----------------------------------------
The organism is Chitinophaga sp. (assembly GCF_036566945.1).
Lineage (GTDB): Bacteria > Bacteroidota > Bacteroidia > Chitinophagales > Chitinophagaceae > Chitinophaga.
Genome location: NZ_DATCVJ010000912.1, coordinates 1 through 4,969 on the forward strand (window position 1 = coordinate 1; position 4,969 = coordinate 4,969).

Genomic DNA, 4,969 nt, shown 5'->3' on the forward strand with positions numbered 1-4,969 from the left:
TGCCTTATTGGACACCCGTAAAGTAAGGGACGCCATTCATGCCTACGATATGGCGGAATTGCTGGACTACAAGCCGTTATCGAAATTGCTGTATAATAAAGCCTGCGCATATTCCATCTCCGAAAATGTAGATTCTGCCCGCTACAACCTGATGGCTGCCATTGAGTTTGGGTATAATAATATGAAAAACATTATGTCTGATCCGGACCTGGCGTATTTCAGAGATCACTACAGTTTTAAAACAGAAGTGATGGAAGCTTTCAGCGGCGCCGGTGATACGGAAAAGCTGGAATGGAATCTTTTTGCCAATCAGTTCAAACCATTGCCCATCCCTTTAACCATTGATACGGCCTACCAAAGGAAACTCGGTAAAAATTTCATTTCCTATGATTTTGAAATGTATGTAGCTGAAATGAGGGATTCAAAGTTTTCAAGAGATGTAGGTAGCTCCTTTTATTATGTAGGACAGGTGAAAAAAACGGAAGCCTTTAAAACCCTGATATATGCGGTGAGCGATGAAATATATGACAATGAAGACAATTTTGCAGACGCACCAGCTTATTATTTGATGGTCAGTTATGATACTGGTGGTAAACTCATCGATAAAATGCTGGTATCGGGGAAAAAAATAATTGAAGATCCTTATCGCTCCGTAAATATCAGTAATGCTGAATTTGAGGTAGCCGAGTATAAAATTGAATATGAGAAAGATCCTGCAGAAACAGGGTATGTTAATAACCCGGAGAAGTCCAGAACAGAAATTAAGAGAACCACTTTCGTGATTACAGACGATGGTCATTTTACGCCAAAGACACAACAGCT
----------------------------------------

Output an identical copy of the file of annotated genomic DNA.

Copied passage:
The organism is Chitinophaga sp. (assembly GCF_036566945.1).
Lineage (GTDB): Bacteria > Bacteroidota > Bacteroidia > Chitinophagales > Chitinophagaceae > Chitinophaga.
Genome location: NZ_DATCVJ010000912.1, coordinates 1 through 4,969 on the forward strand (window position 1 = coordinate 1; position 4,969 = coordinate 4,969).

Genomic DNA, 4,969 nt, shown 5'->3' on the forward strand with positions numbered 1-4,969 from the left:
TGCCTTATTGGACACCCGTAAAGTAAGGGACGCCATTCATGCCTACGATATGGCGGAATTGCTGGACTACAAGCCGTTATCGAAATTGCTGTATAATAAAGCCTGCGCATATTCCATCTCCGAAAATGTAGATTCTGCCCGCTACAACCTGATGGCTGCCATTGAGTTTGGGTATAATAATATGAAAAACATTATGTCTGATCCGGACCTGGCGTATTTCAGAGATCACTACAGTTTTAAAACAGAAGTGATGGAAGCTTTCAGCGGCGCCGGTGATACGGAAAAGCTGGAATGGAATCTTTTTGCCAATCAGTTCAAACCATTGCCCATCCCTTTAACCATTGATACGGCCTACCAAAGGAAACTCGGTAAAAATTTCATTTCCTATGATTTTGAAATGTATGTAGCTGAAATGAGGGATTCAAAGTTTTCAAGAGATGTAGGTAGCTCCTTTTATTATGTAGGACAGGTGAAAAAAACGGAAGCCTTTAAAACCCTGATATATGCGGTGAGCGATGAAATATATGACAATGAAGACAATTTTGCAGACGCACCAGCTTATTATTTGATGGTCAGTTATGATACTGGTGGTAAACTCATCGATAAAATGCTGGTATCGGGGAAAAAAATAATTGAAGATCCTTATCGCTCCGTAAATATCAGTAATGCTGAATTTGAGGTAGCCGAGTATAAAATTGAATATGAGAAAGATCCTGCAGAAACAGGGTATGTTAATAACCCGGAGAAGTCCAGAACAGAAATTAAGAGAACCACTTTCGTGATTACAGACGATGGTCATTTTACGCCAAAGACACAACAGCT